On Sunday, Feb. 10, Natan Blanc, a 19-year-old Israeli, was sentenced to a term of 18 days in military prison camp for his refusal to serve in the Israeli Defense Force (IDF). This is his sixth consecutive term, starting in Nov. 2012. Blanc, who by now has served more than 75 days in military prison, first started thinking about refusing to join the IDF during the ‘Cast Lead’ operation in Gaza in 2008, when he was 15.
In his statement, Blanc explained that the wave of aggressive militarism that swept the country then, the expressions of mutual hatred and the vacuous talk about stamping out terror and creating a deterrent effect were the primary trigger for his refusal.
Blanc states that after four years full of terror, without a political process towards peace negotiations and without quiet on either side of the border between Gaza and Israel, it is clear that the Netanyahu Government is not interested in finding a solution to the existing situation, but rather in preserving it, thus preparing the ground for a new generation full of hatred on both sides.
“… We, as citizens and human beings, have a moral duty to refuse to participate in this cynical game. That is why I have decided to refuse to be inducted into the Israeli Army on the date of my call-up order, November 19, 2012,” Blanc said.
I have a special affinity for Blanc, who I have known since he was born. He is the grandson of Judy Blanc, one of the most highly respected (by both Israelis and Palestinians) peace activists and a dear friend, and of the late Haim Blanc, a well-known professor emeritus of Arabic languages and literature at Hebrew University, who was blinded in Israel’s War of Independence.
Both Haim and Judy Blanc were U.S. educated immigrants to Israel. Judy Blanc, who is now 82, has been a part of the Women in Black Jerusalem vigil since it first began 23 years ago.
Women in Black hold vigil every Friday at a Jerusalem intersection, just a block from the residence of the Israeli Prime Minister. It is their own testament to nonviolent resistance as a way of ending Israeli occupation of Arab lands captured in the Arab-Israeli war of 1967.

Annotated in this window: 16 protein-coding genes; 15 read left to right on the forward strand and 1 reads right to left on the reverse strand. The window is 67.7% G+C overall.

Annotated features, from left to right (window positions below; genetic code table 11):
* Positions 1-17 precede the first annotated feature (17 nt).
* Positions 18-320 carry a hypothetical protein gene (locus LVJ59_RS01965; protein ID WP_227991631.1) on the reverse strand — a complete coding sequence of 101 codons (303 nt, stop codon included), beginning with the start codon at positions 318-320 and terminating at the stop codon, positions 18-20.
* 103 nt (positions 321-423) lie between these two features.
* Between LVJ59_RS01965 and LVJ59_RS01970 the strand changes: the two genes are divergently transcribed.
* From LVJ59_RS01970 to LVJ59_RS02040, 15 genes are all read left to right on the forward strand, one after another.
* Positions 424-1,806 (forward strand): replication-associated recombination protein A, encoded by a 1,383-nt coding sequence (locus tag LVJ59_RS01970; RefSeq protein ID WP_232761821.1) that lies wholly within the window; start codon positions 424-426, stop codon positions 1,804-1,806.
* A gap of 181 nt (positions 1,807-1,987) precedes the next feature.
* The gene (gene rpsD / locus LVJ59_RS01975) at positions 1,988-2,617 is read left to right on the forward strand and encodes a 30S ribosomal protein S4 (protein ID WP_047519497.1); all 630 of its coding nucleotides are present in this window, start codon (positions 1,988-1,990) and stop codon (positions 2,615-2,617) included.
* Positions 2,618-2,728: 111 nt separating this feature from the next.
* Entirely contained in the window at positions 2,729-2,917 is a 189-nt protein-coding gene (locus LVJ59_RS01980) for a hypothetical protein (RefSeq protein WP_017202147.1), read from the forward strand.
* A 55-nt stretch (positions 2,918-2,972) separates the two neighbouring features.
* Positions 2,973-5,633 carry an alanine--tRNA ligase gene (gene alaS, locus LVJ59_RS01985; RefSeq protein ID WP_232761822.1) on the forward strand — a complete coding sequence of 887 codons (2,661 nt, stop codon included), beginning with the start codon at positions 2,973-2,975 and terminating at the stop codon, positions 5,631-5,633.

“It’s clear the violence that was taking place was a result of the fact that Israel was occupying the people,” Blanc said. These women are mostly elderly, having been keeping vigil for nearly a quarter of a century, and most are involved in other nonviolent resistance organizations.
Through Judy, with whom we have worked for several years on non-violent opposition to the occupation, my wife first met Blanc’s parents, when she was pregnant with our first son, and while I was in military prison for refusing reserve military service in Lebanon in 1985 for reasons similar to Blanc’s – opposition to occupation, to unjust use of power and to a lack of pursuit of peace.
Our two families have been close ever since, and our children spent several years together. Our two boys, who grew up mostly in the U.S., did not have to face this decision and could pursue their higher education immediately after high school.
As a reservist I only served one short sentence in military prison; enough to identify and admire what Blanc is doing for his principles and for the good of Israel.
Recently, when we took foreign visitors to the Martin Luther King National Historic Site, we thought how MLK’s words ring true for a young man who cares enough about his country to resist peacefully when he thinks his country is in the wrong.
Uriel Kitron is a professor of Environmental Studies in Emory College and a dual citizen of the U.S. and Israel.